Tampa Bay area home sales rose 21 percent in June compared with a year earlier, but at least one Tampa Bay area housing analyst complained that banks are harming the housing market by unfairly dumping foreclosure homes.
The Florida Association of Realtors said sales improved to 2,848 in June from 2,346 in June 2008. That continues a trend of rising sales that started last September. The peak for June home sales was 5,230 in 2005.
Local home prices have been holding more or less steady since they bottomed out at $121,000 in January but still are down 22 percent from a year earlier. June's median sales price was $139,400.
Prices would be higher were it not for banks pouring cheap foreclosure homes onto the market at about half price, said Peter Murphy, president of Tampa's Home Encounter.
Home Encounter said distressed sales — both foreclosures and preforeclosures — constituted 37 percent of sales in June.
Murphy accused banks of prolonging the housing slump. He said the federal bank bailout perversely encouraged banks to sell homes at any price because the government is covering their losses.
"Lenders — not homeowners — have become the most powerful force in the U.S. housing market," Murphy said. "Yet rather than learning a lesson from the housing boom and acting in a responsible fashion, lenders are now selling homes at prices so low that they're single-handedly leading the decline in home values in Tampa Bay."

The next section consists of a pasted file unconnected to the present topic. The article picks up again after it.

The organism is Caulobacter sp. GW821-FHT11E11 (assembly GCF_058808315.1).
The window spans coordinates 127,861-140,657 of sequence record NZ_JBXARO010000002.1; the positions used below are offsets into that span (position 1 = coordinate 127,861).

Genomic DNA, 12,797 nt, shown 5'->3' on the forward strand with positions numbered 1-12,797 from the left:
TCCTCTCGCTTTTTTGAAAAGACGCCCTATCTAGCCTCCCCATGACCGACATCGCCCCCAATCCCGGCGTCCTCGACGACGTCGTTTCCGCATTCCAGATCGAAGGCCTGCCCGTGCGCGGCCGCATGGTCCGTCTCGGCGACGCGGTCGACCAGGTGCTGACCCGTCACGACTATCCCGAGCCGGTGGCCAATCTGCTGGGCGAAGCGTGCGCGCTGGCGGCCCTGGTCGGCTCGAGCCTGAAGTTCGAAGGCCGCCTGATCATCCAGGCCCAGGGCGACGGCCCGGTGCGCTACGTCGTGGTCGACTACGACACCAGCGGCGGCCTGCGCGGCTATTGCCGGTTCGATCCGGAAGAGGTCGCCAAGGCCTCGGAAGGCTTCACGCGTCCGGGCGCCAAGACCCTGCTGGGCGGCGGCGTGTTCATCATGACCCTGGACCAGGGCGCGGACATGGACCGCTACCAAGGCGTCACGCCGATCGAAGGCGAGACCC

Nevertheless, the sheer volume of cut-rate distressed properties is driving the sales turnaround. Realtors also cited the $8,000 first-time home buyer federal tax credit that expires at the end of the year.
Tampa-St. Petersburg-Clearwater isn't alone. Home sales gained in all of Florida's 19 major markets except Gainesville, Sarasota-Bradenton and Tallahassee. Improvements were concentrated in hard-hit housing markets like Cape Coral-Fort Myers, where the average home changes hands for less than $88,000.
The cheapness of many homes is causing problems in some quarters. Lawrence Yun, chief economist for the National Association of Realtors, said poor appraisals tied to distressed property sales are killing deals.
"Poor appraisals are stalling transactions," Yun said. "The big question is how much the appraisal issue will impact the ability of contracts to go to closing."